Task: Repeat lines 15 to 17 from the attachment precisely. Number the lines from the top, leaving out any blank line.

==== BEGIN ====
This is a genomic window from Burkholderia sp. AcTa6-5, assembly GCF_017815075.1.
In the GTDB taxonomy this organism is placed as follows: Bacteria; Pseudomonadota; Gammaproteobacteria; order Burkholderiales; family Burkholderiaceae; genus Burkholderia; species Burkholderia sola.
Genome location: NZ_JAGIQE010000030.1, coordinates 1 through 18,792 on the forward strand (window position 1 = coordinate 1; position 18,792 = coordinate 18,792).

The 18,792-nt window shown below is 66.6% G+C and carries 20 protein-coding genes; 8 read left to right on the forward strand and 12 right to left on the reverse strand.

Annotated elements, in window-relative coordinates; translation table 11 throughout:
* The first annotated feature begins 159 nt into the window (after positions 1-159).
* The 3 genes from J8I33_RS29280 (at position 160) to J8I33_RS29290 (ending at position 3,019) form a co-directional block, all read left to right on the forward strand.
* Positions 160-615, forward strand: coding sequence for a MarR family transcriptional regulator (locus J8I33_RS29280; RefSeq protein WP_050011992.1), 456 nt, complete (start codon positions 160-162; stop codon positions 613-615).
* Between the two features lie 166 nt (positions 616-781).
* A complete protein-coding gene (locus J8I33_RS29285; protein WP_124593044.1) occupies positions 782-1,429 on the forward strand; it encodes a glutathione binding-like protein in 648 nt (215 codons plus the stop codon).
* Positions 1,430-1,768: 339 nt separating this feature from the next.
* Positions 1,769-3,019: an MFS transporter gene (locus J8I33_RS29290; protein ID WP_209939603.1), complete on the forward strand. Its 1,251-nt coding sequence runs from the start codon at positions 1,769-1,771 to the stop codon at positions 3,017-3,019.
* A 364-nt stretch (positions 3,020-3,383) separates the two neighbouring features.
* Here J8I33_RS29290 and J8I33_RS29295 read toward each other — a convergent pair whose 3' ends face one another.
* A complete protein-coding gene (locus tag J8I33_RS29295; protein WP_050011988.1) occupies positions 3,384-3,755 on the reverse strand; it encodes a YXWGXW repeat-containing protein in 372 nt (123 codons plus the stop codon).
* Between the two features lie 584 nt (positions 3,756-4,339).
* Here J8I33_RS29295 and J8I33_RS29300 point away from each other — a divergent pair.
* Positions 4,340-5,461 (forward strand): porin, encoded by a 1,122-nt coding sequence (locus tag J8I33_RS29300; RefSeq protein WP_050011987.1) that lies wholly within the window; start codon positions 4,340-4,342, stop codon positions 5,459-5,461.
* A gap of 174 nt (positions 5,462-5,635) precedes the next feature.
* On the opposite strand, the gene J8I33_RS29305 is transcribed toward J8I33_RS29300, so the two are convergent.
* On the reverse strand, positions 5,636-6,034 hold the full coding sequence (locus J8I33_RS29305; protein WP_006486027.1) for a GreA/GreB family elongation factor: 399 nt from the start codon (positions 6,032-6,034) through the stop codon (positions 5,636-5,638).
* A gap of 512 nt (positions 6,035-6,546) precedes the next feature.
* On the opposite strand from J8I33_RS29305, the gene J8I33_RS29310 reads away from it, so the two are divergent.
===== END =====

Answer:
* A complete protein-coding gene (locus tag J8I33_RS29295; protein WP_050011988.1) occupies positions 3,384-3,755 on the reverse strand; it encodes a YXWGXW repeat-containing protein in 372 nt (123 codons plus the stop codon).
* Between the two features lie 584 nt (positions 3,756-4,339).
* Here J8I33_RS29295 and J8I33_RS29300 point away from each other — a divergent pair.